What happens if students lose their key cards? Will staff and faculty have to pause their lecture to let a student into the building? If that’s the case, Kelly said staff will be “constantly running around” to help their students, and will likely find themselves in difficult situations – “sometimes with ADA implications, like people need an elevator in a specific building to access another part of campus” – in that process. 

On top of that, key cards will inevitably be lost and misplaced, Moyer said. “If we have 6,000-plus keycards issued to students and faculty, it will probably take about a week before a good number of them are lost and picked up by people that we would prefer not to have in the buildings,” she said. “At that point, all the value of the external locking system is lost.”

Yoo said the university will issue PIN codes to students to provide “greater flexibility for those who prefer to use a code or forget their key card.” Both the PIN code and the key card will be connected to the student’s name and ID number, she said.

Kelly also expressed concern about public access to the university. “We are a public institution, and we just created a massive barrier for public entry and participation on our campus,” she said.

“Every thesis presentation for graduate students is public. Do we have people stationed by the doors for every event?” Kelly continued. “We have frequent visitors, including alumni, who come to discuss career opportunities with students or who are on advisory committees or other on-campus groups and now we need to arrange for every single member of the public to get into buildings. Who is going to do this work?”

The notice sent to staff also notes that the new policy will “increase energy efficiency on campus going forward.” Kelly and Moyer were both puzzled by the claim.

“It is obviously not going to be energy efficient because locks don’t provide energy efficiency,” Kelly said. “People will likely start propping doors open.”

Moyer added that keeping external doors open is essential for some buildings, including Music B, where temperatures can spike up to 100 degrees in the summer months due to the big glass windows on the west side of the building.

“As a result, the air conditioning works very hard, and all the classrooms get very cold,” she said. “The best solution is to prop open as many doors as possible, which can lower the lobby temperature by 10 or 15 degrees, and thus save considerable energy. The restriction against propping open doors will both make the building uninhabitable and cost us more energy.”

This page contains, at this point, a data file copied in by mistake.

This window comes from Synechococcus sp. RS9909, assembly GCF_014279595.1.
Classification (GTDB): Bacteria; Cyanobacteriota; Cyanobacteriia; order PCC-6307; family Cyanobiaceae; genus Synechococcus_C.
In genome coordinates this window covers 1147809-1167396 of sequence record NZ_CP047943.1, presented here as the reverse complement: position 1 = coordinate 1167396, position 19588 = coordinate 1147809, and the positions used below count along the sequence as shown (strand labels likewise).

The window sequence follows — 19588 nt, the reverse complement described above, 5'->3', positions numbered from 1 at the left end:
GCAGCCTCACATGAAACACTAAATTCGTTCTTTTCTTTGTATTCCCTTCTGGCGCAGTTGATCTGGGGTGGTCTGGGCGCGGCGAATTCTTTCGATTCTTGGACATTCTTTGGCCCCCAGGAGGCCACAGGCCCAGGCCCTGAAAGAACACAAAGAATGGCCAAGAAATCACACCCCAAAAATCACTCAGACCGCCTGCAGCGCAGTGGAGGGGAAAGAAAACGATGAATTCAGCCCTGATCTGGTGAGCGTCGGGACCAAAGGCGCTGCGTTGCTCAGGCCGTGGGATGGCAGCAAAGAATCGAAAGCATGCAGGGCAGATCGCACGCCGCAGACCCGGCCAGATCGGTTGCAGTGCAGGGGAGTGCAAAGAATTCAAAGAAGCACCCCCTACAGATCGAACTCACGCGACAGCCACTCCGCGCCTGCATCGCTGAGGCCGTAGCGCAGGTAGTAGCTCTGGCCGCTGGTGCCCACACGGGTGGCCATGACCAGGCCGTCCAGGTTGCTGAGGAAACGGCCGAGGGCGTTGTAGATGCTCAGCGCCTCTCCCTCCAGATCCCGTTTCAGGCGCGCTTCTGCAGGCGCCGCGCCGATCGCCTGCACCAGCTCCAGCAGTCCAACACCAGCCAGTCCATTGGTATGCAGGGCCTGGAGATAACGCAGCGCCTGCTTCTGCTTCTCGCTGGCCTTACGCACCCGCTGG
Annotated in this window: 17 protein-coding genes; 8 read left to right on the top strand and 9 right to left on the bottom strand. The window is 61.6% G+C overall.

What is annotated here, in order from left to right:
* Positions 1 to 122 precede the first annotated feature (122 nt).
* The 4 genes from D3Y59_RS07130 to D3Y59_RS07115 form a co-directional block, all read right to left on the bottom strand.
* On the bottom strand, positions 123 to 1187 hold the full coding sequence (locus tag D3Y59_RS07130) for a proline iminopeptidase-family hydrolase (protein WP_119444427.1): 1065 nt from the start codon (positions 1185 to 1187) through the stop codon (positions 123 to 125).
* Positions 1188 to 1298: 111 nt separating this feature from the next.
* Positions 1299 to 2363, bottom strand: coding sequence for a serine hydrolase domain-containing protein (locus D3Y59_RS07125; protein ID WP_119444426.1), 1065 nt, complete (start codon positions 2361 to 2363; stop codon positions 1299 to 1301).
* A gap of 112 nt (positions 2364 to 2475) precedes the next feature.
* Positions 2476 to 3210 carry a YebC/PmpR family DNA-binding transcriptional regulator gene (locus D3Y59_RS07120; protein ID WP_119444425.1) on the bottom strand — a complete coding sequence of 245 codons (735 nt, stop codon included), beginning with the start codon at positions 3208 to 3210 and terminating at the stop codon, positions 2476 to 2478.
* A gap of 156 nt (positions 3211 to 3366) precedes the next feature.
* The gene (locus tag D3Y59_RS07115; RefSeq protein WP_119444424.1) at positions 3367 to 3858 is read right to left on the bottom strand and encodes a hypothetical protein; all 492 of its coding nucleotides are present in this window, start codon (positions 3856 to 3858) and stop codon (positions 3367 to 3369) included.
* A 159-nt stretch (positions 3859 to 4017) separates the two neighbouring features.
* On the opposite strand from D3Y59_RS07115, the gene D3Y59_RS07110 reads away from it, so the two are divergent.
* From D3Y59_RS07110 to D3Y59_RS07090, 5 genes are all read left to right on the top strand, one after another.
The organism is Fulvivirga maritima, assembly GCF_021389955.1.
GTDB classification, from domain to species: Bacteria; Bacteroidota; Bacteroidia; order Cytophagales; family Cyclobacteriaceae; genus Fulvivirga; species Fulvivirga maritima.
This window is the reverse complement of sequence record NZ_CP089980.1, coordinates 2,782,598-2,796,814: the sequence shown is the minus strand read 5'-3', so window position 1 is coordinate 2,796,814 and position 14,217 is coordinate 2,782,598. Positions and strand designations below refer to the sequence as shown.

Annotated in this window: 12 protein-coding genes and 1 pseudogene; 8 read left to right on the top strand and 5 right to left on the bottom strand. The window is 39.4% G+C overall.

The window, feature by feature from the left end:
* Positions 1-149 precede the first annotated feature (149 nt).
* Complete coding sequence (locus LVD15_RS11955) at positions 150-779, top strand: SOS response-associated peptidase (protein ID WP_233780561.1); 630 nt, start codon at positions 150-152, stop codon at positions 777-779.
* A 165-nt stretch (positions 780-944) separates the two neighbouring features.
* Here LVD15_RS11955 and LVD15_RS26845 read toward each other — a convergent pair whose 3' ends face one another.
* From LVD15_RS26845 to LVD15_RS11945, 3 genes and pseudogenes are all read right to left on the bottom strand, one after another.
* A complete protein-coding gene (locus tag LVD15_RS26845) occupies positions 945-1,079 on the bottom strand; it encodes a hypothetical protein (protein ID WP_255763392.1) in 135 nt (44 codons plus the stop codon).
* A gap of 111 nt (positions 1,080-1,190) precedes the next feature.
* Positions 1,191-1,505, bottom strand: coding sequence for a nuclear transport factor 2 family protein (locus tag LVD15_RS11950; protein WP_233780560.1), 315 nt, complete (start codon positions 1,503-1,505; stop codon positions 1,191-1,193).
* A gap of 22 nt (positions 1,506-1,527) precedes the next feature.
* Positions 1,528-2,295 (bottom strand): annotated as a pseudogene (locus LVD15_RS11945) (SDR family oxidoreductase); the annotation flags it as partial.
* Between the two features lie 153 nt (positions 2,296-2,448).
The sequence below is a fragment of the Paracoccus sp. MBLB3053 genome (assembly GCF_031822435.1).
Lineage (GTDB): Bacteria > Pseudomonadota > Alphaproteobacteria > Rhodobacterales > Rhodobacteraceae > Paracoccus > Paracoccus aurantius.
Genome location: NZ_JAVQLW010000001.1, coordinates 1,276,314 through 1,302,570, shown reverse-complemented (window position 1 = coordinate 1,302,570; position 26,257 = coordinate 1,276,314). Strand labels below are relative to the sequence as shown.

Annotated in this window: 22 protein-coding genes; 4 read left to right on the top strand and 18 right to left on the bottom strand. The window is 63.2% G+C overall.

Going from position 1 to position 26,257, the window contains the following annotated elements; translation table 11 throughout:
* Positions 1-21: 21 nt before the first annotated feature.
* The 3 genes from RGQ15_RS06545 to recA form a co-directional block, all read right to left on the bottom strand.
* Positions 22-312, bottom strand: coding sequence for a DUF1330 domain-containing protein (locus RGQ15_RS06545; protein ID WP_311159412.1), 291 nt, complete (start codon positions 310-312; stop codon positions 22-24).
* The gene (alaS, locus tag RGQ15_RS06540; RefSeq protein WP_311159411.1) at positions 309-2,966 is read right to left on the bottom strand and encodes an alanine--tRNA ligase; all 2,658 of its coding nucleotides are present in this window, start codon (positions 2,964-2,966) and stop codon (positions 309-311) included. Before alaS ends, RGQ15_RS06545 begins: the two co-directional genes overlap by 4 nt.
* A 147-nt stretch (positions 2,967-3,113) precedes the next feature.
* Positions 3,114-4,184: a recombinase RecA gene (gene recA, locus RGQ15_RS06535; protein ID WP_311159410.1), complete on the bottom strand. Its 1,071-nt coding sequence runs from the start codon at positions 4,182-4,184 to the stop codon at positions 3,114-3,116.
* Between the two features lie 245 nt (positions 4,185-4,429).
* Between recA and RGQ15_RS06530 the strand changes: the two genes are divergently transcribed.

Students interviewed by the Outpost raised similar concerns. Rae McGrath, an ecological restoration major, said the locking system poses “another inconvenience to students” who are just trying to get through school.

“It seems to me that the university is sending out a lot of mixed messages [about] whether or not it’s a community space,” he said. “There are a number of community resources on campus, like the Campus Center for Appropriate Technology (CCAT) and the Women’s Resource Center [in Nelson Hall] that I was under the impression was, like, open to the community. Under this new policy, the buildings there would be closed unless you have a key card.”

Art Education major Janie Mendosa said the new policy “seems like a logistical nightmare” for staff and faculty who will be tasked with enforcing the rules. 

“We pay so much in tuition, so that’s a concern as well,” she said. “It seems like [the university] is not giving what they promise.”

All of the people interviewed for this story said they had never heard of a university imposing such restrictive security measures on a university campus. Donaldson noted that some high schools keep their exterior doors locked during school hours but said those security measures didn’t come about “until the shootings started.”

“I think there are very vague ways that [administrators] contextualize threat and risk, and this was incredibly true during the protest in very counterproductive ways,” he said. “[T]here’s no direct proof of these conversations around safety concerns. And if they are happening, they’re not happening with the union.”

Asked if similar security procedures have been implemented at other California State University campuses, Yoo said such policies “are not uncommon.”

“[CSU] Dominguez Hills, CSU East Bay, and San Jose State have locking guidelines like ours, and several other CSU campuses are moving in this direction as well,” she said.

Moyer said some staff in the Music Department have had safety concerns with homeless people sleeping in the music buildings, but said that issue was “mostly” addressed by giving students keycards to classrooms and practice rooms. When Moyer initially raised the issue to university higher ups, she asked if music students could have key card access to exterior doors to accommodate people practicing late at night. 

“We were told that we couldn’t have that because the exterior door cards cost $5 each,” she said. “Perhaps that cost has been reduced? If not, this locking plan is going to be very expensive.”

Yoo did not directly respond to the Outpost’s question about the cost of the new infrastructure, though she did say “most campus buildings are already equipped with card readers.” 

“While all classrooms have a locking system, the University secured in March a contractor who will be installing new locks that give people the ability to secure doors from inside classrooms,” she added. “We anticipate that work will be completed sometime this summer.”

The “Campus Locking Plan” will take effect at the start of the summer term on Tuesday, May 28. More information can be found at this link.